Exploring the Temples of Bagan

  5:00am arrival in Mandalay, getting ready to start riding

We began our cycling in Myanmar with two days of riding across the country's central plains. After a small section of highway leaving the Mandalay bus station (where we'd just arrived after an overnight bus ride from Yangon), we were soon following rural roads where the little traffic was mostly made up of motorcycles.   Traffic jam between Mandalay and Myingyan

The paved roads were in deceptively bad condition, extremely uneven and despite largely flat terrain and no wind, we struggled to maintain a decent pace. With the rainy season passed, we were grateful for the little villages where banyan trees lined the road and provided respite from the otherwise shadeless, hot, and dusty setting.   Riding across one of several sections of road covered in sand

The food options were pretty limited on this stretch of road, but the roadside meals that we tracked down were cheap and delicious, our favourite being the coconut donuts fresh out of the fryer.

Truthfully, the most pleasant part of the riding, by far, was interacting with locals. We were constantly met with smiles and mengalabars (hellos), children would run to the road where they would line up to greet us. We broke up the ride with an overnight in Myingyan, a non-descript town where only cyclists would have any reason to stay. We were definitely the only foreign tourists in town.   Breakfast at a Myingyan teashop

In contrast, when we arrived in Bagan we found it to be completely crawling with tourists. Thankfully there are thousands of temples dotting the Bagan Plains so there is plenty of opportunity for quiet exploration. We spent several afternoons on the narrow sandy trails, far more suited to oxcart travel than anything else (including bicycles).   Cycling past Thambula Paya, South Plain

  Peanut harvesting, South Plain

Any of the temples accessible by tour bus were overrun, with both tourists and souvenir hawkers (and tour buses did not hesitate to ride on the tiniest of roads). The sunset viewing spots were particularly terrible and after various attempts at finding a “spectacular view” we realised that it was much more pleasant to avoid any of the places recommended in the guidebooks.   Tourists waiting for the sunset at the famous Shwesandan Temple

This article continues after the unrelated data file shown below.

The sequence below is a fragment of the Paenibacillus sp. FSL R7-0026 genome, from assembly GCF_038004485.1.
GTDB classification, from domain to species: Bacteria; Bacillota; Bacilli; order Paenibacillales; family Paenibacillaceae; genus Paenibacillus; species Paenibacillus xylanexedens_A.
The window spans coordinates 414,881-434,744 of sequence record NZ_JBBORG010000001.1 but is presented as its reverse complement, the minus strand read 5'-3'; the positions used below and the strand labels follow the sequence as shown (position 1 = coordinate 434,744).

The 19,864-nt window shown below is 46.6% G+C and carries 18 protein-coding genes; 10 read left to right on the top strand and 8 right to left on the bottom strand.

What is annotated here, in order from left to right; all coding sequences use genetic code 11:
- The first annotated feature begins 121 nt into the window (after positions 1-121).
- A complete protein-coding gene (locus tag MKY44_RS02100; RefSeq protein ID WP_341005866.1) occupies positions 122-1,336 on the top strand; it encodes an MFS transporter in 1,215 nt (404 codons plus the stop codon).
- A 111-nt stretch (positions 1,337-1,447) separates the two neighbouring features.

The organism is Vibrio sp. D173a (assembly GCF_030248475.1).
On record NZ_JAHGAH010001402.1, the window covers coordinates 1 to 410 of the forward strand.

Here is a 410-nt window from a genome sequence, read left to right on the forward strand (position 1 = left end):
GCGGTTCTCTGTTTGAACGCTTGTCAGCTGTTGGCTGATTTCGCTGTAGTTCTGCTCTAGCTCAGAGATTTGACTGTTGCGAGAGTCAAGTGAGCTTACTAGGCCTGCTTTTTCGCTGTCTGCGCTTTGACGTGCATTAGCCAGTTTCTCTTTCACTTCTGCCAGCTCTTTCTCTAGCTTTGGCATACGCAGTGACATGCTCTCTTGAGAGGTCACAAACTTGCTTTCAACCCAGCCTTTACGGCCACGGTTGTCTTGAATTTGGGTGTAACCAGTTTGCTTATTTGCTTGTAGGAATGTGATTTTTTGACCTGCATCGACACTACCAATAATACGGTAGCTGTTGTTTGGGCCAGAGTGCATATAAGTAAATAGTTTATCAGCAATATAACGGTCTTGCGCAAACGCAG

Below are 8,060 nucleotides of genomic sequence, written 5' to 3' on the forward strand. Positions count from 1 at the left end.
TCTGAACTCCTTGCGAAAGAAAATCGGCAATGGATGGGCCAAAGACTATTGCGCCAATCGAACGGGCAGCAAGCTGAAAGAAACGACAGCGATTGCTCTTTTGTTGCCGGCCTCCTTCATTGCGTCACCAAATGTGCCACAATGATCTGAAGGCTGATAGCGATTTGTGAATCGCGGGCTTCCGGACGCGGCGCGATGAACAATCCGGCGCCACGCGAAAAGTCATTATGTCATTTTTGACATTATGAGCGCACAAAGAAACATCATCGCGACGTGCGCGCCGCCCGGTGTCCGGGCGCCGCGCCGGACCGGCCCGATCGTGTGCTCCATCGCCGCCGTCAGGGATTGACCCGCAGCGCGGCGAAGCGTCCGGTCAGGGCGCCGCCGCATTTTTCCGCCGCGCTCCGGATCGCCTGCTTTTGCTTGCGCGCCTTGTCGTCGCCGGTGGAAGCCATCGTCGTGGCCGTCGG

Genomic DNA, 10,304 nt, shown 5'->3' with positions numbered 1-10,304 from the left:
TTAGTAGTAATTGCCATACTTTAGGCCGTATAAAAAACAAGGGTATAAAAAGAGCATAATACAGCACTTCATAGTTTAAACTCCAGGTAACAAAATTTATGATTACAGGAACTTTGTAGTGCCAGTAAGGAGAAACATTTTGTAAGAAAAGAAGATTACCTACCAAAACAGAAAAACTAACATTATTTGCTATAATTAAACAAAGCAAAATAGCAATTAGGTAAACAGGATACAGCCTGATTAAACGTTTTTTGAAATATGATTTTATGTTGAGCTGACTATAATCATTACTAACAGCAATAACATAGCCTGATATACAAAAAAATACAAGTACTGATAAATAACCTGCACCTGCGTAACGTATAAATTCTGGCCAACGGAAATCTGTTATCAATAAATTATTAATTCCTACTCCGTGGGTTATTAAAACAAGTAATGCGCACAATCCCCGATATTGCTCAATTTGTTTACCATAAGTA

We watched the sunset standing in a field instead

It was so hot during the day that we did our touring in the early mornings and the late afternoons with a nice long break in between. We were enjoying our daily routine until our third night when Yann was up all night with a nice case of food poisoning (punishment for eating Chinese food at an Italian restaurant in Myanmar).   Lesson learned: stick to local delicacies

We extended our stay in Bagan by a day as Yann was unfit for temple viewing, let alone cycling. While Yann slept for two days I set out by myself, still hoping but failing to visit everything on my list. Yann's list was significantly shorter, so other than feeling like shit, he wasn't too disappointed.

Stats for Mandalay to Bagan:

Days of cycling: 2 (+ 3 days of temple riding)
Days of rest: 2 (sick days for Yann)
Kilometres cycled: 252
Metres climbed: 1011

Partially sponsored by Mountain Equipment Coop Expedition Support

1 comment:

Margox said...

Mmm! Coconut donuts sound tasty!